SynthetictoReal Image Transfer. The performance comparisons for synthetictoreal image transfer task on VisDA 2017 dataset are summarized in Table 2(b). Here the results of SEn are all reported on the setting with multiple data augmentations (DA). Our TPN performs consistently better than other runs without any DA involved. In particular, the mean accuracy across all the 12 categories can reach 80.4%, making the absolute improvement over JAN by 13.9%. Similar to the observations on the hard Digits image transfer S M, TPN and TPN exhibit better performance than JAN by taking classlevel and samplelevel domain discrepancy into account for unsupervised domain adaptation. In addition, TPN performs better than TPN and a larger degree of improvement is attained when exploiting both generalpurpose and taskspecific adaptation by TPN. Please note that the highest accuracy 82.8% of SEn is equipped with the testtime augmentation (Testaug), i.e., averaged predictions of 16 different augmentations of each image, while the accuracy 80.4% of our TPN is on single model without any DA. When relying on one kind of DA (Miniaug), SEn only achieves 74.2% which is still lower than ours.
4.3 Experimental Analysis
Feature Visualization. Figure 2(a)(b) depict the tSNE [18] visualizations of features learnt by Sourceonly and our TPN on VisDA 2017 dataset (10 samples in each domain). We can see that the distribution of target sample is far from that of source samples for Sourceonly run without domain adaptation. Through domain adaptation by TPN, the two distributions are brought closer, making the target distribution indistinguishable from the source one.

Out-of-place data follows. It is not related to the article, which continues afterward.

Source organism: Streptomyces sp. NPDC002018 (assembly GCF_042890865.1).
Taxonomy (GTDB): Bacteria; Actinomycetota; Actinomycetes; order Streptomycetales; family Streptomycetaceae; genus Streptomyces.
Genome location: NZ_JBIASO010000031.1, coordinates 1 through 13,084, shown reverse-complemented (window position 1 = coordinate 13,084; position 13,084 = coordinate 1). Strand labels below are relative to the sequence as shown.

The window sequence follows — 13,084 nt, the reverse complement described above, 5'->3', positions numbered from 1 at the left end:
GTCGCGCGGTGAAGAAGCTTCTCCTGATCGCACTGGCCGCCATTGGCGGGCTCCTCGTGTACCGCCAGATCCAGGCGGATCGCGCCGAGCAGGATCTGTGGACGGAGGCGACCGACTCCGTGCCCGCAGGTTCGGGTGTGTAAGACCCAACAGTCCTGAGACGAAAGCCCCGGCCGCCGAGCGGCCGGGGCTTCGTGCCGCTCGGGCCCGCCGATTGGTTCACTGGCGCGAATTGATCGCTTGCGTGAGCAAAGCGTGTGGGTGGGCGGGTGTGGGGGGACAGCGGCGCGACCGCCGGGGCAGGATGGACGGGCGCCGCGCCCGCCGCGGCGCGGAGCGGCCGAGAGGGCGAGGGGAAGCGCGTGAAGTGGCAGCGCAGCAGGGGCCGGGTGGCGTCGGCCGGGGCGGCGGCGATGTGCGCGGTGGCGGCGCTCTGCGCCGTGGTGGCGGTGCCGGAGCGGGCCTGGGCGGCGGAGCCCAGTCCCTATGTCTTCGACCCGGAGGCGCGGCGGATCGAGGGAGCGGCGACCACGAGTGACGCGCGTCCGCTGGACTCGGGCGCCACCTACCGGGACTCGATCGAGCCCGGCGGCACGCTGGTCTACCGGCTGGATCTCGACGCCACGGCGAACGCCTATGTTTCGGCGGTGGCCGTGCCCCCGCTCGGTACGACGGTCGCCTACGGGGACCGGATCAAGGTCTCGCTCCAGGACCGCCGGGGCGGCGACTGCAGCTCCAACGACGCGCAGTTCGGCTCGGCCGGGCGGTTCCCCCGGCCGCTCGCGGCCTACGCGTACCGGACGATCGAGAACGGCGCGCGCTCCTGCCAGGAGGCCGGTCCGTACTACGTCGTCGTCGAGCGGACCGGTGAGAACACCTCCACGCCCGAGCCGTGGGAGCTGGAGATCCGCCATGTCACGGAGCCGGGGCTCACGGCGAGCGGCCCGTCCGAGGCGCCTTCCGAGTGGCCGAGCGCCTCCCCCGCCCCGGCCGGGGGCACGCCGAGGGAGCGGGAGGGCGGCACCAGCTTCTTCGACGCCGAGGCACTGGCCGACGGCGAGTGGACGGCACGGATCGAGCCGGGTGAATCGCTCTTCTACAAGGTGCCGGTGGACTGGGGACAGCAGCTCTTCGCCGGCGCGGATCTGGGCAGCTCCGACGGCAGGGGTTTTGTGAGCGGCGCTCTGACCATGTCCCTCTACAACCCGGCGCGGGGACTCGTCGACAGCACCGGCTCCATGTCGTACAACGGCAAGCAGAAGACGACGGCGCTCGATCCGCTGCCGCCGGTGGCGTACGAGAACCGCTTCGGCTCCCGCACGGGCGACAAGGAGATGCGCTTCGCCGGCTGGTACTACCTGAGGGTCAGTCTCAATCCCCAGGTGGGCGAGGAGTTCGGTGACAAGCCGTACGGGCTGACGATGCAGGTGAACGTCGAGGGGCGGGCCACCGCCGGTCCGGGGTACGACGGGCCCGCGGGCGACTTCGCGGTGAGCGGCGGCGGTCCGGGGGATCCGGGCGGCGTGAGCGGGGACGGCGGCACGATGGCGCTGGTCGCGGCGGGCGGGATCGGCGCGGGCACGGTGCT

Confusion Matrix Visualization. Figure 2(c)(f) show the visualizations of confusion matrix for the classifier learnt by Sourceonly, JAN, our TPN and Trainontarget on VisDA. Examining the confusion matrix of Sourceonly reveals that the domain shift is relatively large and the majority of the confusion are observed between objects with similar 3D structures, e.g., knife & skateboard (sktbrd) and truck & car. Through domain adaptation by JAN and TPN, the confusion is reduced for most classes. In particular, among all the 12 categories, TPN achieves higher accuracies than JAN for 10 categories, demonstrating that the features learnt by our TPN are more discriminative on target domain.